President Biden has nominated Judge Ketanji Brown Jackson to replace retiring Justice Stephen Breyer on the United States Supreme Court. With nearly a decade as a federal judge, Judge Jackson’s record may provide some clues about how she would handle immigration cases as a Supreme Court Justice.

Immigration law has three main components: Federal statutes passed by Congress, regulations created by federal agencies, and federal court decisions. As a result, the Supreme Court plays a central role in shaping immigration law. Just this term, the Supreme Court will decide four key immigration-related cases.

Which begs the question: How would a Justice Jackson decide immigration cases if appointed to the Supreme Court?

Judge Jackson has a distinguished resume. She has served the legal system in a variety of capacities, including as a law clerk to Justice Breyer, an Assistant Federal Public Defender, a law firm litigator, and a Vice Chair and Commissioner of the U.S. Sentencing Commission. However, her time as federal judge likely provides the most insight into what sort of justice she might be. Judge Brown served as a U.S. District Court Judge in the District of Columbia from 2013 until June 2021, when she became a judge on the U.S. Court of Appeals for the District of Columbia.

Judge Jackson decided cases involving a range of immigration-related issues, including a case that led a man to lose his U.S. citizenship due to alleged fraud and a Freedom of Information Act litigation. However, four cases dealt with particularly hot-button immigration topics. In two cases, she sided with the party challenging the government’s restrictionist immigration policies. In the other two, she sided with the government.

Center for Biological Diversity v. McAleenan (September 4, 2019)

Environmental advocacy groups sued the U.S. Department of Homeland Security (DHS) over its decision to waive environmental laws so it could build an additional stretch of border wall along the southwest border. Judge Jackson ruled against the advocates. She found that the court did not have jurisdiction to consider the advocates’ claim that the waiver violated a federal statute. Judge Jackson also rejected the advocates claims under the U.S. Constitution. The advocates asked the Supreme Court to review Judge Jackson’s decision, but the Supreme Court declined to take the case.

Make the Road New York v. McAleenan (September 27, 2019)

Three immigrant rights organizations challenged a DHS rule that dramatically expanded fast-track deportations. Expedited removal is a process where immigration enforcement officers can deport certain people without a hearing before an immigration judge. It had been limited to people stopped near U.S. borders within their first two weeks in the United States, or if they arrived by sea. The Trump administration expanded this process to apply to certain people who could not show that they had been in the United States continuously for at least two years, regardless of where they were stopped in the country.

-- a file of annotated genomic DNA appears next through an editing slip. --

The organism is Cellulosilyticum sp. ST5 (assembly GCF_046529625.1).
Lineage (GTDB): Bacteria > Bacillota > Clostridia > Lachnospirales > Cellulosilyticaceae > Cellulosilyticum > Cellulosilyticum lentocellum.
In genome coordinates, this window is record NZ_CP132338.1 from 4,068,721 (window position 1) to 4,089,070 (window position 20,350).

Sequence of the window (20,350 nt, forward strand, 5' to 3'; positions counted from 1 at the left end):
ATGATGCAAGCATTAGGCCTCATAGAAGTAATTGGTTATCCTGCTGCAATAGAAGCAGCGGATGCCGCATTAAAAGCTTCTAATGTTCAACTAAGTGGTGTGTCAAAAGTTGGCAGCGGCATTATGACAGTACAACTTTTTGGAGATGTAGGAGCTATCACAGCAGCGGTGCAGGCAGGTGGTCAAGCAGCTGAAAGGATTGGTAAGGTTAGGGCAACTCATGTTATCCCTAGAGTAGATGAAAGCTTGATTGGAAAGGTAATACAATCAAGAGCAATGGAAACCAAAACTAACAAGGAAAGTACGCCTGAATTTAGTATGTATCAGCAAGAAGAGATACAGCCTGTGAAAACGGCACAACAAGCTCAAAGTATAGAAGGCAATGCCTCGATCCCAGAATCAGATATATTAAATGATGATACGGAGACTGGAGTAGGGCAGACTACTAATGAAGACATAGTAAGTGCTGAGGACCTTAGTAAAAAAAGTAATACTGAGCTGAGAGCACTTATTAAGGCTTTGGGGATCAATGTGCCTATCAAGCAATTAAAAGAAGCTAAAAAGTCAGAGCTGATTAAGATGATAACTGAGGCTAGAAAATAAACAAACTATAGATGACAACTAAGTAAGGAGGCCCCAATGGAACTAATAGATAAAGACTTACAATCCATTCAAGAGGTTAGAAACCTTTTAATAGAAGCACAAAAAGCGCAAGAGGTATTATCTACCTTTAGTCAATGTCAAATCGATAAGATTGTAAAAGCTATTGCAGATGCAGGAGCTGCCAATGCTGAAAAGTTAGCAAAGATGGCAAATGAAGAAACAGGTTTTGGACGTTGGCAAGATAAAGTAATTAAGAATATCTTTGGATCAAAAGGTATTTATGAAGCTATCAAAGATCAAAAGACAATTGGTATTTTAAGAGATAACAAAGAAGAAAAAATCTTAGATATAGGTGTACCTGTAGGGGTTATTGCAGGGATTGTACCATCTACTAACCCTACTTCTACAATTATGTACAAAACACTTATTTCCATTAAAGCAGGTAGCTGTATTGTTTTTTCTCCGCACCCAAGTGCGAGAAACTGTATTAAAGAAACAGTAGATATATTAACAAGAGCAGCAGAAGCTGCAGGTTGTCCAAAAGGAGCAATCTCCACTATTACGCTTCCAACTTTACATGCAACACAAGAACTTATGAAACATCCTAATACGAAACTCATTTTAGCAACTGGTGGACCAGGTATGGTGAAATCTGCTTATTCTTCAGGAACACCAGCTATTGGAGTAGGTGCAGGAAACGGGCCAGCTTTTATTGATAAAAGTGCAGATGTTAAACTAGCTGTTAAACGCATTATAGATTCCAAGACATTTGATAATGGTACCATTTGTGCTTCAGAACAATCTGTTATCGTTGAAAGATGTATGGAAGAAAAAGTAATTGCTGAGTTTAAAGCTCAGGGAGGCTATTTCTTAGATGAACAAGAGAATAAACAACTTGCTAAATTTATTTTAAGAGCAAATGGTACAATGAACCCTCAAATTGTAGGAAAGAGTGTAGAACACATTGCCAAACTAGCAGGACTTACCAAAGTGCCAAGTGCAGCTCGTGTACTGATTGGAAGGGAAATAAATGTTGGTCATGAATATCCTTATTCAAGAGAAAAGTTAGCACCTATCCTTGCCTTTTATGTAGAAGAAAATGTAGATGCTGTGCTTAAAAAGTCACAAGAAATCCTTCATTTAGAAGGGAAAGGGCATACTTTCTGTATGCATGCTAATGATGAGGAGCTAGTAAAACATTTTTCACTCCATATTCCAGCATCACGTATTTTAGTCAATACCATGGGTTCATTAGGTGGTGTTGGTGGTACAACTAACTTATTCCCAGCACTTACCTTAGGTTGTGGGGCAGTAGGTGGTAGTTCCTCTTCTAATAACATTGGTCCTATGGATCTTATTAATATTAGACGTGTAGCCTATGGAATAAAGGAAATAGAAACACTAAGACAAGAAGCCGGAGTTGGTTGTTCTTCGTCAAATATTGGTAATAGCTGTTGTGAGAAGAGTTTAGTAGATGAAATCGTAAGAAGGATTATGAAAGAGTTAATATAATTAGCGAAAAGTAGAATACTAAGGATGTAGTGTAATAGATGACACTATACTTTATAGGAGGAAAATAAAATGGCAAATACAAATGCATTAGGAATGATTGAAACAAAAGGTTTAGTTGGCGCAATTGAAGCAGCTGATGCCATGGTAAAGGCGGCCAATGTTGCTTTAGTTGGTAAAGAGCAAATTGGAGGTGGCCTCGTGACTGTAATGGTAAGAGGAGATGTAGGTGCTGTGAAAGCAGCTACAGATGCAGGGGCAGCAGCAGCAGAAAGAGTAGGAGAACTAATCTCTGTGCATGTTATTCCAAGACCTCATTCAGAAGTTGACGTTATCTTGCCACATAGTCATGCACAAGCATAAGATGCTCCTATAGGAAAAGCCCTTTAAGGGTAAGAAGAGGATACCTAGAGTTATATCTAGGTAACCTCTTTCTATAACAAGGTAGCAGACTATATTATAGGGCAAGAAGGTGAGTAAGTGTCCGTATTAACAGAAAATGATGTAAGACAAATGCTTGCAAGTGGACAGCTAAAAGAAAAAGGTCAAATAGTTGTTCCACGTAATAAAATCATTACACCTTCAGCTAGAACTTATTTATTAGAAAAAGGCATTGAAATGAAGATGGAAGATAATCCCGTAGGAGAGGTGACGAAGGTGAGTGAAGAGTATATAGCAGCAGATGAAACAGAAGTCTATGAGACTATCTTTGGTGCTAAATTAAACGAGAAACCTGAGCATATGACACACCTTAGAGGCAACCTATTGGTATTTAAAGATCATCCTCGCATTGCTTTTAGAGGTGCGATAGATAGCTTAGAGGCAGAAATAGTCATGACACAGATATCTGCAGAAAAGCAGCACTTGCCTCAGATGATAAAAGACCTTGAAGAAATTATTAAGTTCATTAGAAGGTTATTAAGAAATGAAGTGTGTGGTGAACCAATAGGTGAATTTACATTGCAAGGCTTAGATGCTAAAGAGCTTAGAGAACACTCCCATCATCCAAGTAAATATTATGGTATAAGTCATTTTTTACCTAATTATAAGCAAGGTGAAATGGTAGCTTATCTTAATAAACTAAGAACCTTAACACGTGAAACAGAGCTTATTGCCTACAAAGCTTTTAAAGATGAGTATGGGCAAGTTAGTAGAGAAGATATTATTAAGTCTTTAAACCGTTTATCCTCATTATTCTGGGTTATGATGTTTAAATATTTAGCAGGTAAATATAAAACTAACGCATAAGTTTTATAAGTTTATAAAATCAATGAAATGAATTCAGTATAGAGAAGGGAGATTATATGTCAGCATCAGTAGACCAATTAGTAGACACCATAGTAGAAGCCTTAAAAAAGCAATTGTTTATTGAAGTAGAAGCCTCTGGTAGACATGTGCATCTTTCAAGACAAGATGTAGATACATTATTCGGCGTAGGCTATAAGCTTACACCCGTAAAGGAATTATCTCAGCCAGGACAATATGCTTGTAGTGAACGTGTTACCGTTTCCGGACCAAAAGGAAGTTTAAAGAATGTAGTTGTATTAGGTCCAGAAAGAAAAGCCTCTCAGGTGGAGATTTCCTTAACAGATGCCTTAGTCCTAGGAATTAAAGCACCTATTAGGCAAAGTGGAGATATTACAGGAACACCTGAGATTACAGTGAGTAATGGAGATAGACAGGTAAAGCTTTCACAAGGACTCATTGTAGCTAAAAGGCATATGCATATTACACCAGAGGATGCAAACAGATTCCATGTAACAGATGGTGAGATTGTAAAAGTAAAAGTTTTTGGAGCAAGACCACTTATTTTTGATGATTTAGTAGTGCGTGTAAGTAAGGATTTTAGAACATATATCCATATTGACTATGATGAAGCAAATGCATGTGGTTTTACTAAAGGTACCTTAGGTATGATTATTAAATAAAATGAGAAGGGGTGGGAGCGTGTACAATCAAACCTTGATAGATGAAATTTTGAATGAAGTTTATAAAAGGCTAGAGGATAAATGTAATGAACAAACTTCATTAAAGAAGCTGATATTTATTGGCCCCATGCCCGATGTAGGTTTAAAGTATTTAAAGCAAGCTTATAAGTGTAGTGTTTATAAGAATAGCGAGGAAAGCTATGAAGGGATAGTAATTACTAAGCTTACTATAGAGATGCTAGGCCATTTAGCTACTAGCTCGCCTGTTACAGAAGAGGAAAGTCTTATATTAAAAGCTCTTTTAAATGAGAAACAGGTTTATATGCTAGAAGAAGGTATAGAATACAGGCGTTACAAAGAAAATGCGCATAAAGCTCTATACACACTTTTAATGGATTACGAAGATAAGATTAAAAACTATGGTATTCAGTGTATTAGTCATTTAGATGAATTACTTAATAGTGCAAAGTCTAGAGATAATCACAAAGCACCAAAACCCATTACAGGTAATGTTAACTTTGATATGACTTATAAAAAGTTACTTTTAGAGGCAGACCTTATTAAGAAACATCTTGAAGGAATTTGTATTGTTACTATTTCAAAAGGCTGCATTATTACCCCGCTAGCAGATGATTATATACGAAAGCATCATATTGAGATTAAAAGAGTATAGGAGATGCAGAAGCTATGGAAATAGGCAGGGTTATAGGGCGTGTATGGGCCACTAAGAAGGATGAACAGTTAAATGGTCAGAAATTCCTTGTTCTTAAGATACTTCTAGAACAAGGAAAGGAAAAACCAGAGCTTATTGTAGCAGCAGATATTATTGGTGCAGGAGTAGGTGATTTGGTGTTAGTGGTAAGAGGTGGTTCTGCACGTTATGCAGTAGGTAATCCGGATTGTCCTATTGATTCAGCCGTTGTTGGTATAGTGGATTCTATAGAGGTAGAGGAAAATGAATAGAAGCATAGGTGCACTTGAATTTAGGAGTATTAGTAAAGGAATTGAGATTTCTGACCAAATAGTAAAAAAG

Judge Jackson blocked the expansion. She determined, in part, that the government likely did not consider all important aspects of expanding the fast-tracked process before issuing its decision to do so. However, the D.C. Circuit Court of Appeals overturned that decision on June 23, 2020. The case is still pending at the district court.

Kiakombua v. Wolf (October 31, 2020)

Five women seeking asylum challenged a lesson plan created by U.S. Citizenship and Immigration Services (USCIS) that instructed asylum officers how to conduct certain asylum screening interviews for people in expedited removal (called “credible fear interviews”). The women argued that USCIS designed the lesson plan to make it harder for asylum seekers to pass these interviews. Judge Jackson found that the court had jurisdiction to consider these claims and that the lesson plan was “manifestly inconsistent” with asylum law. While USCIS initially filed a notice of appeal, it ultimately dropped that appeal.

Las Americas Immigrant Advocacy Center v. Wolf (November 20, 2020)

An immigration advocacy organization and 10 people seeking asylum sued DHS and the Department of Justice over two new policies that further fast-tracked the credible fear interview process.

Under the Prompt Asylum Claim Review (PACR) and the Humanitarian Asylum Review Process (HARP), the government gave asylum seekers just one day to prepare for their screening interviews and kept them detained in U.S. Customs and Border Protection (CBP) facilities during the process. These policies rushed asylum seekers through the screening process while detained in freezing and unsanitary CBP facilities. They had little access to the outside world, including attorneys. Asylum seekers have a right to consult an attorney before their credible fear interview.

Judge Jackson rejected the challenge to PACR and HARP, holding that these harmful policies were lawful. The advocates appealed that decision. They also filed a motion asking the Court to reconsider. That motion is still pending. The case has been assigned to a different judge after Judge Jackson was elevated to the appeals court.

These four cases suggest a judge who is sometimes—but not always—willing to hold the government accountable for its unlawful conduct in the immigration arena. It is important to remember, however, that Judge Jackson decided all four cases as a district court judge. She was required to follow law from the D.C. Circuit Court of Appeals and the Supreme Court. As a Supreme Court Justice, she would have more freedom to make the law. The true test will come if she is confirmed.

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